Step Three: Organise your data
One of the main concerns the various regulatory programmes have raised for banks relates to the completeness and consistency of their data sourced from multiple systems. Additionally, business desks will potentially need to produce up to 60 times more data than current levels for certain desks. The subsequent increased workload for regulators will be enormous. In preparation, allocating more resources and processes to interpret the data is essential.
Just like the ‘multiple trading system issue’ encountered in various trade reporting programmes, banks are about to have a ‘multiple risk system issue’. This is not because those systems are deficient but because, as with the trading systems, they are generally single-purpose, operate in relative isolation, and as a result do not share a common data dictionary. This is exacerbated by the current granularity of the data versus the required degree of granularity (i.e. risk measured at portfolio vs transaction level) under the new regulations.
What is certain is that risk data will need to be much more granular to provide the correct inputs to calculations with new categorisations for reporting to the regulators. With banks juggling multiple risk systems across asset classes and geographies, there will be a requirement to consolidate risk data in a central repository from which calculations and reporting can be derived. Firms that have already taken steps to create central data repositories – even for non-risk data, such as trade or client data – will be in a much better position than those who have not.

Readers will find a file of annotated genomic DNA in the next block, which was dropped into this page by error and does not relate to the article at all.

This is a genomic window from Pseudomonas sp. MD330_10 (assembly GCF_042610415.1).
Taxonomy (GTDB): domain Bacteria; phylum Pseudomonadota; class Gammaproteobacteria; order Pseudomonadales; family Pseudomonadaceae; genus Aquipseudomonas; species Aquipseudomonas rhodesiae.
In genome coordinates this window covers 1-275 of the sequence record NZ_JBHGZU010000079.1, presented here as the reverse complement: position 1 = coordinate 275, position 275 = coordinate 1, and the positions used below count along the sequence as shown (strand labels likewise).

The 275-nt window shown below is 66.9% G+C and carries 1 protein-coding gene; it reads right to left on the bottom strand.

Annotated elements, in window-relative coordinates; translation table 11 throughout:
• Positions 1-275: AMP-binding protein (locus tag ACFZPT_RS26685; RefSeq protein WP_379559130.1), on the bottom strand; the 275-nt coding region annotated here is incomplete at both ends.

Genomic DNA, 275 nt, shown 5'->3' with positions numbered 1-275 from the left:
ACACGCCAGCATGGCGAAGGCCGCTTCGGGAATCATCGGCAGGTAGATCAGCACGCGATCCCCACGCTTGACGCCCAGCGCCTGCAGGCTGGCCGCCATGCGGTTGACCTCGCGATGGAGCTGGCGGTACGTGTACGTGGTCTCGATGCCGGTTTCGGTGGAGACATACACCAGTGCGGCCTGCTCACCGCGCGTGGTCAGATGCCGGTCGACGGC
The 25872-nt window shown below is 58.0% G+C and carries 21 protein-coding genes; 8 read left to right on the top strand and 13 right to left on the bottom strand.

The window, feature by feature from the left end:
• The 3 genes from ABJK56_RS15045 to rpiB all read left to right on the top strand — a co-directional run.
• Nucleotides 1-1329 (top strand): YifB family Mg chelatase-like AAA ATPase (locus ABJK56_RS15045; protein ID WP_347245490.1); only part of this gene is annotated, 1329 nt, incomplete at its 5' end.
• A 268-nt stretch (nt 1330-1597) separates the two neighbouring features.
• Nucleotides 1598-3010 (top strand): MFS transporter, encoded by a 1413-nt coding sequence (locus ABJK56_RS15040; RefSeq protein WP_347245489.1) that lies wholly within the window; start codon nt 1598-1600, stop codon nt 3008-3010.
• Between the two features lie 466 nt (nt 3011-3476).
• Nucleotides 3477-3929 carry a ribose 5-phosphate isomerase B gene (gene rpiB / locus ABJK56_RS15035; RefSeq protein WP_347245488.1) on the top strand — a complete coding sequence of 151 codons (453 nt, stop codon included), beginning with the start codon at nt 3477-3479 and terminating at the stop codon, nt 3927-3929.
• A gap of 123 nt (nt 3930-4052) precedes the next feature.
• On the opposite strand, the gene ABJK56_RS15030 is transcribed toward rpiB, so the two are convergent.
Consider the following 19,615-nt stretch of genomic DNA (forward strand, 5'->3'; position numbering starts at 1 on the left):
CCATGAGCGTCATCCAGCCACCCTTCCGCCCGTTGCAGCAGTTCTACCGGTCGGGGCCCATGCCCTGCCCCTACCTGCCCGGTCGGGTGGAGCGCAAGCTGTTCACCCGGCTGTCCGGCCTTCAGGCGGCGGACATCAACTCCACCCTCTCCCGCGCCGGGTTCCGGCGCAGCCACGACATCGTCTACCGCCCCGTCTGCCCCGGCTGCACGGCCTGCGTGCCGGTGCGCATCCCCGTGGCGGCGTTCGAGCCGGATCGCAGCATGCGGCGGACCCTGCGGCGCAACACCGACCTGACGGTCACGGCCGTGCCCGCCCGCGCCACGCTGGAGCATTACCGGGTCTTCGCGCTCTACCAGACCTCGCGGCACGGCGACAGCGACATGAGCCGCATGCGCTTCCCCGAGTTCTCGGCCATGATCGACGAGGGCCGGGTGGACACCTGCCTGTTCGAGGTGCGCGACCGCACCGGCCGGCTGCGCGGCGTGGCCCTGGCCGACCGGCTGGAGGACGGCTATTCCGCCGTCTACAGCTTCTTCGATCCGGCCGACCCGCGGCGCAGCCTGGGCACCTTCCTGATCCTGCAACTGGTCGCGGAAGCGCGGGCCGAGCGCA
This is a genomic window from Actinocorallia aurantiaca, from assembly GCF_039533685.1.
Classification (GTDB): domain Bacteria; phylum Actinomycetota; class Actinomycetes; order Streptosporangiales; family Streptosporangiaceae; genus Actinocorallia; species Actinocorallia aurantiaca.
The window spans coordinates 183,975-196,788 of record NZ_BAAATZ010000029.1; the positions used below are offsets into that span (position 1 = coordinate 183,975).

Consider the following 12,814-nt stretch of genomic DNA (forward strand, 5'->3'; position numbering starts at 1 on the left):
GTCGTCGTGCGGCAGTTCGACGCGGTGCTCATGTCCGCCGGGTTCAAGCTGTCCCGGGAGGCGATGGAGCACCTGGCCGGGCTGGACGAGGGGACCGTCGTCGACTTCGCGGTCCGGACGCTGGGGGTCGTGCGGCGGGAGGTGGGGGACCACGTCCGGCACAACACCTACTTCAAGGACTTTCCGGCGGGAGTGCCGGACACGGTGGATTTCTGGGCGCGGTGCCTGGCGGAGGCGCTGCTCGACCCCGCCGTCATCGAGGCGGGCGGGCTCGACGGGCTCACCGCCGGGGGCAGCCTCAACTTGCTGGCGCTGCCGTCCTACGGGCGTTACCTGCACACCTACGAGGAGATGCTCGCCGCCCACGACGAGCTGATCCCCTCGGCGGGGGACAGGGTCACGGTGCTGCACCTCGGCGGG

There will also need to be a much tighter integration of data between the front office and risk and finance functions to ensure consistency of P&L attribution calculations. If these fail three times in any 12-month period, the approved internal model used by the desk will be withdrawn by the regulator, immediately increasing the desk’s capital charge.
There are many other topics to watch out for within FRTB, such as multijurisdictional implementation challenges, hypothetical versus risk theoretical P&L, the move from VaR to Expected Shortfall (ES), the treatment of Non Modellable Risk Factors (NMRF), and the uncertainty around CVA calculations.
Intertwined within these are the ‘softer side’ HR impacts of the new guidelines. The rearrangement of the trading desks and more stringent requirements for staff job descriptions aligned to those desks and their strategies and business cases will have a significant impact on a company’s organisational structure. Anything that so fundamentally impacts a person’s role, their responsibilities and authority levels, and directly links them to a reportable, regulator-approved business case and strategy is likely to significantly affect where and how businesses are run post-FRTB.
This has been a brief look at only some of the critical topics within FRTB. What’s known is that it is coming – what’s not known is how the banking world will look once all the yet-to-be confirmed regulations are finalised by local regulators.
Christopher Burke, CEO, Brickendon Consulting